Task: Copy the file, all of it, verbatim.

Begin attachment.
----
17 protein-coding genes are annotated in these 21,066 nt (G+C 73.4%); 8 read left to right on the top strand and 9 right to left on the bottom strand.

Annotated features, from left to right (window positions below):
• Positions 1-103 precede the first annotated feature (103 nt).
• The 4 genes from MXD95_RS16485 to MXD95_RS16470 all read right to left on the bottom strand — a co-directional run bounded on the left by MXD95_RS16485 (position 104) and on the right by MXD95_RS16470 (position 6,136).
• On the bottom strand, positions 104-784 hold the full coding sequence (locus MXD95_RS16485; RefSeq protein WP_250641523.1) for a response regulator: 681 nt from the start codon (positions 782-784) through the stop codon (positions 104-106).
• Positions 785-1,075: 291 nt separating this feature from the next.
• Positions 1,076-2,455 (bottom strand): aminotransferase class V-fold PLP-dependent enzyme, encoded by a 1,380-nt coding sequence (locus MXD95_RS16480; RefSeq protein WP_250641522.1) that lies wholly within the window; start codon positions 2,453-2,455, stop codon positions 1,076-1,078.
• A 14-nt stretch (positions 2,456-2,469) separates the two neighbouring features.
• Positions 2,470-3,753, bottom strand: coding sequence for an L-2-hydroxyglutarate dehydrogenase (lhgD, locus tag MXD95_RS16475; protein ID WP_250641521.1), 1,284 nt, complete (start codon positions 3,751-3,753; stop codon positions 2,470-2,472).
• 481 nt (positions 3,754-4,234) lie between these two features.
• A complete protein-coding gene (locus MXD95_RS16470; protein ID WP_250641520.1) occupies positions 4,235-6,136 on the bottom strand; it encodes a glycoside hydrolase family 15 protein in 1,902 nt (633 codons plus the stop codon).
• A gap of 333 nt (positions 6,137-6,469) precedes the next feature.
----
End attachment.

17 protein-coding genes are annotated in these 21,066 nt (G+C 73.4%); 8 read left to right on the top strand and 9 right to left on the bottom strand.

Annotated features, from left to right (window positions below):
• Positions 1-103 precede the first annotated feature (103 nt).
• The 4 genes from MXD95_RS16485 to MXD95_RS16470 all read right to left on the bottom strand — a co-directional run bounded on the left by MXD95_RS16485 (position 104) and on the right by MXD95_RS16470 (position 6,136).
• On the bottom strand, positions 104-784 hold the full coding sequence (locus MXD95_RS16485; RefSeq protein WP_250641523.1) for a response regulator: 681 nt from the start codon (positions 782-784) through the stop codon (positions 104-106).
• Positions 785-1,075: 291 nt separating this feature from the next.
• Positions 1,076-2,455 (bottom strand): aminotransferase class V-fold PLP-dependent enzyme, encoded by a 1,380-nt coding sequence (locus MXD95_RS16480; RefSeq protein WP_250641522.1) that lies wholly within the window; start codon positions 2,453-2,455, stop codon positions 1,076-1,078.
• A 14-nt stretch (positions 2,456-2,469) separates the two neighbouring features.
• Positions 2,470-3,753, bottom strand: coding sequence for an L-2-hydroxyglutarate dehydrogenase (lhgD, locus tag MXD95_RS16475; protein ID WP_250641521.1), 1,284 nt, complete (start codon positions 3,751-3,753; stop codon positions 2,470-2,472).
• 481 nt (positions 3,754-4,234) lie between these two features.
• A complete protein-coding gene (locus MXD95_RS16470; protein ID WP_250641520.1) occupies positions 4,235-6,136 on the bottom strand; it encodes a glycoside hydrolase family 15 protein in 1,902 nt (633 codons plus the stop codon).
• A gap of 333 nt (positions 6,137-6,469) precedes the next feature.